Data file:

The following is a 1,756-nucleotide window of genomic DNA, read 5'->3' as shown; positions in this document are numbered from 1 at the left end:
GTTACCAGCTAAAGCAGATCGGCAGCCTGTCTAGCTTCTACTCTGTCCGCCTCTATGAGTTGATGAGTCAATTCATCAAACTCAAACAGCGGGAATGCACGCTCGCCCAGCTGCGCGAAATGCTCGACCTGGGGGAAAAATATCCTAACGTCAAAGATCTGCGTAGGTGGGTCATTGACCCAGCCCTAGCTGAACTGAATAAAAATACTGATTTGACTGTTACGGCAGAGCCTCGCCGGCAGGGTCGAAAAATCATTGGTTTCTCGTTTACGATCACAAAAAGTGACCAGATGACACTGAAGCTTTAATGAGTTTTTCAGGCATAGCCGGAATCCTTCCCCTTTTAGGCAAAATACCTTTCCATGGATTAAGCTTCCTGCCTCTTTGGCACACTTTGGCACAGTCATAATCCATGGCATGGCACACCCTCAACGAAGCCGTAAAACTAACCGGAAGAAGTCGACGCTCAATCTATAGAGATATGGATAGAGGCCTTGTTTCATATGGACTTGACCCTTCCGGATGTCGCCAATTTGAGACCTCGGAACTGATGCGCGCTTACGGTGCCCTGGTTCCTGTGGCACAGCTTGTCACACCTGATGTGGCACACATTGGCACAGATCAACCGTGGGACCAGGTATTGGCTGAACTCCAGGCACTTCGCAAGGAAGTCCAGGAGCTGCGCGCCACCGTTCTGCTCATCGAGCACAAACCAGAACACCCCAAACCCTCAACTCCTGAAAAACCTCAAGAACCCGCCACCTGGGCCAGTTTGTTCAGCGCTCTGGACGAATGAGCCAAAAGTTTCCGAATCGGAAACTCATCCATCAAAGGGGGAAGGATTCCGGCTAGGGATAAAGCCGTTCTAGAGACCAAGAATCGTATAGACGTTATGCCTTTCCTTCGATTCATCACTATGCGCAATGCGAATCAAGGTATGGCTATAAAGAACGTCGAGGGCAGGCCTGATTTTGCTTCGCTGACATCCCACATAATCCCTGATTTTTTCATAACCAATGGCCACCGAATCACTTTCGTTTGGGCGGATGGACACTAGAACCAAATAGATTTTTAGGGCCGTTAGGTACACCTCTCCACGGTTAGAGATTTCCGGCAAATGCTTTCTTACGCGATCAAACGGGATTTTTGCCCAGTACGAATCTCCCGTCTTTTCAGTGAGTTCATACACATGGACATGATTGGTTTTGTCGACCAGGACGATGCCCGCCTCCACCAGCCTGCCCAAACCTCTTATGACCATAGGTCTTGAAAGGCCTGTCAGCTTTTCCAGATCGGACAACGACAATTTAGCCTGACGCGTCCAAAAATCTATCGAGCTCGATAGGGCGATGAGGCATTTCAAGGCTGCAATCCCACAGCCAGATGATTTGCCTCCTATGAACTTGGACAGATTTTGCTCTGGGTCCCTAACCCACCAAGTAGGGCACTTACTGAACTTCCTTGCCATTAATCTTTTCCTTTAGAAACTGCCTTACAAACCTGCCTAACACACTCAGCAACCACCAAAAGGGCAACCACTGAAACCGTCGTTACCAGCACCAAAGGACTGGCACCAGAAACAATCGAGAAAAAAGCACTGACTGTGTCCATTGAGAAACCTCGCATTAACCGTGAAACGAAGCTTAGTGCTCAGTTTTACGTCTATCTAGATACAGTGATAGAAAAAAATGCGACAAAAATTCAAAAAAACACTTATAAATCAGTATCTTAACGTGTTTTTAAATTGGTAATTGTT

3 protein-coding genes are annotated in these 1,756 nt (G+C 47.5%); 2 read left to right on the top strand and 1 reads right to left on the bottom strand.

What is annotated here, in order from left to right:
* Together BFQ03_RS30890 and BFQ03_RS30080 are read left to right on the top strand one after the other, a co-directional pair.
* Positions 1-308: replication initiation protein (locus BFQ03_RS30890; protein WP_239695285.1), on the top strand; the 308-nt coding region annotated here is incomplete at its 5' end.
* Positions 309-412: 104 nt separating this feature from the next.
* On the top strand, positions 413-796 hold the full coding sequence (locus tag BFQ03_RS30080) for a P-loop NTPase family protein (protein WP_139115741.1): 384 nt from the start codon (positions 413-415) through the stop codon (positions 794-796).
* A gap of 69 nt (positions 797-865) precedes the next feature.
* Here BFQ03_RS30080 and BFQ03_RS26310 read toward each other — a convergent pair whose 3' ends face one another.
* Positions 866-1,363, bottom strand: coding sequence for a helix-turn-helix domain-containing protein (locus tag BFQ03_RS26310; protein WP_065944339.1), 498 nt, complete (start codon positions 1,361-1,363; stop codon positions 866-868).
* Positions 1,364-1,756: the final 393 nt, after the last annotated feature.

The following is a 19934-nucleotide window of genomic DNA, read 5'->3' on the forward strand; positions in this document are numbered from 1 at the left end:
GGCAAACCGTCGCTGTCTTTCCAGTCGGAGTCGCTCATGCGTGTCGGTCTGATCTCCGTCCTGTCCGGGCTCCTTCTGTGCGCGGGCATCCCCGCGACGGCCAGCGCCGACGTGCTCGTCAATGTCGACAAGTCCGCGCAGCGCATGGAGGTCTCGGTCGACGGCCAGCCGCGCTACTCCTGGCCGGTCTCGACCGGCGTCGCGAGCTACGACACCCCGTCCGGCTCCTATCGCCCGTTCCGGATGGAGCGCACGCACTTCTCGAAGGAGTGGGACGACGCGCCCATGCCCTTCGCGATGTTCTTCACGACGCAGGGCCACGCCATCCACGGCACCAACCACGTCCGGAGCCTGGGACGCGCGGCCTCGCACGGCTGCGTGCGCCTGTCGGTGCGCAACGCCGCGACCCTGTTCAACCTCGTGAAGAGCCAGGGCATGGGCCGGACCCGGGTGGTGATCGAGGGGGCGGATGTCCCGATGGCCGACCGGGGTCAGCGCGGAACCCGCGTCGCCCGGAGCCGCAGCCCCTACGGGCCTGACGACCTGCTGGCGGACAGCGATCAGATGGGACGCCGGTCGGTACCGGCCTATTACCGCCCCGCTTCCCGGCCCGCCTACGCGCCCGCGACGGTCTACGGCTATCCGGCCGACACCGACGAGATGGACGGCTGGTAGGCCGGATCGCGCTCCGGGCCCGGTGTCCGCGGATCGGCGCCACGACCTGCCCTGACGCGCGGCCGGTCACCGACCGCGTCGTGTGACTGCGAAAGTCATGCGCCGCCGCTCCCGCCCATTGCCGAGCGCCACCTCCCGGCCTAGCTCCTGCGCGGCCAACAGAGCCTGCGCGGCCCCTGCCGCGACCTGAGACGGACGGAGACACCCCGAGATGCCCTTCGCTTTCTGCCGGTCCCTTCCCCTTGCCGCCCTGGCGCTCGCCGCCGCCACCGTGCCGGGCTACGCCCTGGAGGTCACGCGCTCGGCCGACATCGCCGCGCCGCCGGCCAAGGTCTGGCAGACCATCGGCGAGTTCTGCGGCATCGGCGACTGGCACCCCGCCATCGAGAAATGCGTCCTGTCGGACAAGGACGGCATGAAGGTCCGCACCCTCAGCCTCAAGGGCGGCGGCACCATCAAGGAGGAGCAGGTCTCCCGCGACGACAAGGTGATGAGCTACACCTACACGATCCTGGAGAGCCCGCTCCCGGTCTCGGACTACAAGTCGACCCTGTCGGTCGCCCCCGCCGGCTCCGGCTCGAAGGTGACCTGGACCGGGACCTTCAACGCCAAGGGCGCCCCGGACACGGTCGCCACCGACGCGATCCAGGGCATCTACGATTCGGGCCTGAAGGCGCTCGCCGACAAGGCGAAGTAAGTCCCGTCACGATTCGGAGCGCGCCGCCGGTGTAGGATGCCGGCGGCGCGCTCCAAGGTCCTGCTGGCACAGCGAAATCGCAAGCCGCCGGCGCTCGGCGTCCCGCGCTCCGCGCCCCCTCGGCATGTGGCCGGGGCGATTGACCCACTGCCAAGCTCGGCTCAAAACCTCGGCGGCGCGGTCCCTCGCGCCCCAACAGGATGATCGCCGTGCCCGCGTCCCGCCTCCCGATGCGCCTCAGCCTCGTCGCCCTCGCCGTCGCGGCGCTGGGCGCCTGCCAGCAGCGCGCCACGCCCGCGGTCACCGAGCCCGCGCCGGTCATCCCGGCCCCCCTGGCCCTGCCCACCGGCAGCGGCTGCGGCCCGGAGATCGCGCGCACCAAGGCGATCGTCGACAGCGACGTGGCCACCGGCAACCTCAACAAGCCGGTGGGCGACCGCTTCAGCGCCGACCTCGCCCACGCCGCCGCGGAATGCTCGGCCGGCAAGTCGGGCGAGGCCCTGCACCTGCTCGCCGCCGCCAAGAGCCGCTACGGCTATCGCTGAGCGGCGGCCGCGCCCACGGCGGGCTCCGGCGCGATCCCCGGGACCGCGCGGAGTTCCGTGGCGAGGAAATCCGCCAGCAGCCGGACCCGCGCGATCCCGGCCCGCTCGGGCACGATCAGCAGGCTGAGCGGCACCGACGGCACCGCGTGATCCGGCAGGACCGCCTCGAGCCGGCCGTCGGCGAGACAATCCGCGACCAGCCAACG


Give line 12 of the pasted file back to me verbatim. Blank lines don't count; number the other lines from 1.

* Positions 1,364-1,756: the final 393 nt, after the last annotated feature.